Good News: 4.5% Medicare Pay Hike Will Send RVU Rate Above $38 in 2001
HCFA Nov. 1 raised the pay rate per relative value unit (RVU) for physician services under Medicare Part B by 4.5%, from $36.6137 in 2000 to $38.2581 in 2001. Combined with last year’s 5.5% hike, the compounded two-year increase is 10.1%.
Unlike last year’s increase, which was mainly a direct, congressionally granted raise, the 2001 increase resulted from a number of factors that HCFA takes into account under the statute establishing the Resource Based Relative Value System (RBRVS): higher physician pay, higher staff and supply costs, and most importantly, a shortfall of actual spending for physician services in comparison to “allowed” spending computed under complex formulas in the statute. Thus, the cuts that many specialties have suffered over the last few years in RVU counts for various procedures appear to have created an overall spending shortfall that, under the 1999 Balanced Budget Refinement Act, was offset by the upcoming hike in the RVU pay rate. In fact, HCFA indicated the basic formula would have put the raise at more than 6%, but some mandated caps and subtractions pared it to 4.5%.
The hike “is good news for America’s seniors and the physicians who care for them,” said AMA chair Ted Lewers, M.D. He noted that AMA spearheaded the drive for the 1999 legislation.
The chances for another sizable increase in the RVU pay rate in 2002 seem pretty good right now, but the situation could change dramatically by October 2001, when HCFA must decide the next rate change. The “sustainable growth rate” (SGR) in physician spending for the year ahead, a harbinger of future rate hikes because it’s used to figure “allowed” spending in the formula, is 5.6% now, compared to just 2.1% in the fall of 1999.
M+C and GDP Estimates Changed
A significant RVU pay hike had been forecast (PCR 9/13/00 p. 6), based on two main factors:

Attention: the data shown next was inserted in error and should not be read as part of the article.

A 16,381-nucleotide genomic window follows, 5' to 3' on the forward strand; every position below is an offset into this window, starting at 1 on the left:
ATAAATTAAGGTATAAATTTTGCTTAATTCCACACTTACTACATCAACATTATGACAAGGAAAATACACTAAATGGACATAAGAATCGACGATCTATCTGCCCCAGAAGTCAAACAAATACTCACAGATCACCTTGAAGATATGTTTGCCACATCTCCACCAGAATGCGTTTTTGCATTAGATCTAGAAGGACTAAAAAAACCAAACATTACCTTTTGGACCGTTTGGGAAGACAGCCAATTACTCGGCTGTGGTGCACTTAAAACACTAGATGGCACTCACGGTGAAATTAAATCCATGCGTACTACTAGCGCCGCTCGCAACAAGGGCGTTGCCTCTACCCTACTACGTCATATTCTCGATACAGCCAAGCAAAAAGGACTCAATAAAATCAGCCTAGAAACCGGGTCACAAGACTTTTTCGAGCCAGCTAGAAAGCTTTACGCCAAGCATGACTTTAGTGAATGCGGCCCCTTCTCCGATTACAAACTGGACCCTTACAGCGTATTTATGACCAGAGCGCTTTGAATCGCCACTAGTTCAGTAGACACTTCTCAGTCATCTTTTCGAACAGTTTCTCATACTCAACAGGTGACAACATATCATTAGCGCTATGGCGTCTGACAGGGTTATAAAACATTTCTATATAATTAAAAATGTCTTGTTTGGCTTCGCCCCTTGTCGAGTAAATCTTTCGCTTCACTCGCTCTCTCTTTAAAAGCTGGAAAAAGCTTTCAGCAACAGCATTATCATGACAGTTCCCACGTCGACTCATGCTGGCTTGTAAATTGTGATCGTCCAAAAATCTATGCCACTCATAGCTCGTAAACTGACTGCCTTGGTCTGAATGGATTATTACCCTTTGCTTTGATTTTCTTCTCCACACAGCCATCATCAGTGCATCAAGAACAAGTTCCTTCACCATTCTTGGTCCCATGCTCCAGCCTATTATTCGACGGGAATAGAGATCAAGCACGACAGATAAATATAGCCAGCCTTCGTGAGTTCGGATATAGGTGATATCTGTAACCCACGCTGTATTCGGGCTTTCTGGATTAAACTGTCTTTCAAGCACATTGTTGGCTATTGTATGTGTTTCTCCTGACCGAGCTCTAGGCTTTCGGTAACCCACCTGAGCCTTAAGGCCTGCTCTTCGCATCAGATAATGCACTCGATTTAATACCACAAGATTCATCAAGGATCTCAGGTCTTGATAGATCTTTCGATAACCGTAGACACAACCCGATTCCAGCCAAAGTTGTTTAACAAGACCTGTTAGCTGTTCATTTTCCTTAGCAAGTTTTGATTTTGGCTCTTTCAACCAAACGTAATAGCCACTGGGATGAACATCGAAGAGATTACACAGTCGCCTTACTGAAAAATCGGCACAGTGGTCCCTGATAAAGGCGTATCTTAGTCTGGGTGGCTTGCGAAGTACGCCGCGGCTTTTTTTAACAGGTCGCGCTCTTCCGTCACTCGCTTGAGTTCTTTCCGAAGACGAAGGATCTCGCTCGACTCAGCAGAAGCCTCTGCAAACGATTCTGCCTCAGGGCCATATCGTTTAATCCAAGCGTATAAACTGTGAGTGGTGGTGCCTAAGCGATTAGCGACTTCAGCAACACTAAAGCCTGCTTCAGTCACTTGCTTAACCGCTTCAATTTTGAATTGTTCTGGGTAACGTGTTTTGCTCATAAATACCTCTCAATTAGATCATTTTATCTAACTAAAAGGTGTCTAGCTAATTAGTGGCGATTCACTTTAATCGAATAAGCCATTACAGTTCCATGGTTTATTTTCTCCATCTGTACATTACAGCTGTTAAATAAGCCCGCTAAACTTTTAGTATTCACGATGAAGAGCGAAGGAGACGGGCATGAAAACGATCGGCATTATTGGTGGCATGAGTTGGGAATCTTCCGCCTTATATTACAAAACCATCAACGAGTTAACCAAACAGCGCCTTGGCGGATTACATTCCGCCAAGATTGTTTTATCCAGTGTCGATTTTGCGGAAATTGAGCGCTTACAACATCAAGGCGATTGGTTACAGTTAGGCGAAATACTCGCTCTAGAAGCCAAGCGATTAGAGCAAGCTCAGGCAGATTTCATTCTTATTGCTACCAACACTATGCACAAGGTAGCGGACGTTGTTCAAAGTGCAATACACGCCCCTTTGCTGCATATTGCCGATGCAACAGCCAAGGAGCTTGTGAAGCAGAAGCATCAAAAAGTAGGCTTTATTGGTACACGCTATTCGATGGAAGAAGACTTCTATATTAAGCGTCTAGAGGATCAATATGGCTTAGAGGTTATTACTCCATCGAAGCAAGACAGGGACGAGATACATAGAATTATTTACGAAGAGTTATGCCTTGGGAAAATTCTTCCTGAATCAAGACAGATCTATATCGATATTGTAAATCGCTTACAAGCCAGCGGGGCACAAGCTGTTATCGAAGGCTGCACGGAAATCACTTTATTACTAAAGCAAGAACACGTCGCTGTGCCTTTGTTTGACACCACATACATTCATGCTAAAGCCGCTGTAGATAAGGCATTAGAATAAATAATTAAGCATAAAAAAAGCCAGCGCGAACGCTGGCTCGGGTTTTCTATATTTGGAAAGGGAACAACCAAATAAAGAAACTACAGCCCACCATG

* Medicare+Choice enrollment. In April 2000, HCFA forecasted robust growth of 10% in the M+C program in 2001. Because that growth has slowed to a trickle in 2000, HCFA shifted its forecast of growth in traditional Medicare enrollment in 2001 from -.6% to +.9%. This contributed to the higher SGR number. But HCFA said that, because the basic formula would have raised the RVU pay rate so much more than the actual 4.5% increase, the change in M+C enrollment did not, by itself, change the 2001 pay rate.
* Real per capita gross domestic product (GDP) growth. This factor, also part of the SGR calculation, is currently more than 4%. HCFA raised its forecast for 2001 from 1.8% (April 2000) to 2.7%. A higher forecast might have been justified by current economic data, but this would not have affected the RVU pay rate, for the same reason that the M+C data had no direct impact.
In addition to raising the RVU pay rate, HCFA changed, added — or discussed but declined to change — between 200 and 300 specific RVU numbers for particular procedures. It made no policy change on several RVUs that have been controversial because they have cut Medicare revenues for particular specialties.
* Colonoscopies and endoscopies. Gastroenterologists have been able to bill Medicare less and less over the last three or four years, despite increases in the RVU pay rate. The reason is that, in general, they have not been able to bill for practice expense for these major procedures (PCR 10/25/00 p. 5).
* Cataract surgery. HCFA has cut the RVUs for this procedure — the most common major item in most ophthalmology practices — by 50% or more over the last five years (see article p. 4).
For the Federal Register entry containing the RVU pay and coding changes, go to www.hcfa.gov/medicare/pfsmain.htm.
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